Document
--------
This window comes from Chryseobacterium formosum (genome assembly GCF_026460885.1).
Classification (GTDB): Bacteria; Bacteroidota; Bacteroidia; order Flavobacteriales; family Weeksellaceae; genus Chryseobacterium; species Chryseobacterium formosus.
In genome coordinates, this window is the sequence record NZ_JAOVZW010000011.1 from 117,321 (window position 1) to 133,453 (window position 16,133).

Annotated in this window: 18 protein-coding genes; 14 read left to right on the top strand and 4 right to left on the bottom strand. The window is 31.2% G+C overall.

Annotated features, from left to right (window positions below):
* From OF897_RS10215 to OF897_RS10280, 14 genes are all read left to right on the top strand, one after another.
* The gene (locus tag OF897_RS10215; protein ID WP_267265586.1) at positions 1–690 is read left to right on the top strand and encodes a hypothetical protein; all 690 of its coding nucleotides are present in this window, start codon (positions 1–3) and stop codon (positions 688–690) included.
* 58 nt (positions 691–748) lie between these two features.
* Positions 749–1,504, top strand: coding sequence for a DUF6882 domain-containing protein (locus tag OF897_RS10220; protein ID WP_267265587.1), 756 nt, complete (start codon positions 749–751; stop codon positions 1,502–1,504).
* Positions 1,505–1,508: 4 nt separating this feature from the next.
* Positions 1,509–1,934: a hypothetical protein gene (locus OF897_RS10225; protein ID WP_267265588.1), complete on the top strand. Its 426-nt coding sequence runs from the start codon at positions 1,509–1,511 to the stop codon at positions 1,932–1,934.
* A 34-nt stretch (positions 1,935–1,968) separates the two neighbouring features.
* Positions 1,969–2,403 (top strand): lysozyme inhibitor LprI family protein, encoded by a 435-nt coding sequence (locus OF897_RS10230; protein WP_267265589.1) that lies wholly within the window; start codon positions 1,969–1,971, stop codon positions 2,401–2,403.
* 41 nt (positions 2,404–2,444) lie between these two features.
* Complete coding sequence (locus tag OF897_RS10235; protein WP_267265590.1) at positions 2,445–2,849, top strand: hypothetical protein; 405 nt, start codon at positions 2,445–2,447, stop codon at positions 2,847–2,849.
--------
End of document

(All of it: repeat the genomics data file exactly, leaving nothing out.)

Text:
This window comes from Chryseobacterium formosum (genome assembly GCF_026460885.1).
Classification (GTDB): Bacteria; Bacteroidota; Bacteroidia; order Flavobacteriales; family Weeksellaceae; genus Chryseobacterium; species Chryseobacterium formosus.
In genome coordinates, this window is the sequence record NZ_JAOVZW010000011.1 from 117,321 (window position 1) to 133,453 (window position 16,133).

Annotated in this window: 18 protein-coding genes; 14 read left to right on the top strand and 4 right to left on the bottom strand. The window is 31.2% G+C overall.

Annotated features, from left to right (window positions below):
* From OF897_RS10215 to OF897_RS10280, 14 genes are all read left to right on the top strand, one after another.
* The gene (locus tag OF897_RS10215; protein ID WP_267265586.1) at positions 1–690 is read left to right on the top strand and encodes a hypothetical protein; all 690 of its coding nucleotides are present in this window, start codon (positions 1–3) and stop codon (positions 688–690) included.
* 58 nt (positions 691–748) lie between these two features.
* Positions 749–1,504, top strand: coding sequence for a DUF6882 domain-containing protein (locus tag OF897_RS10220; protein ID WP_267265587.1), 756 nt, complete (start codon positions 749–751; stop codon positions 1,502–1,504).
* Positions 1,505–1,508: 4 nt separating this feature from the next.
* Positions 1,509–1,934: a hypothetical protein gene (locus OF897_RS10225; protein ID WP_267265588.1), complete on the top strand. Its 426-nt coding sequence runs from the start codon at positions 1,509–1,511 to the stop codon at positions 1,932–1,934.
* A 34-nt stretch (positions 1,935–1,968) separates the two neighbouring features.
* Positions 1,969–2,403 (top strand): lysozyme inhibitor LprI family protein, encoded by a 435-nt coding sequence (locus OF897_RS10230; protein WP_267265589.1) that lies wholly within the window; start codon positions 1,969–1,971, stop codon positions 2,401–2,403.
* 41 nt (positions 2,404–2,444) lie between these two features.
* Complete coding sequence (locus tag OF897_RS10235; protein WP_267265590.1) at positions 2,445–2,849, top strand: hypothetical protein; 405 nt, start codon at positions 2,445–2,447, stop codon at positions 2,847–2,849.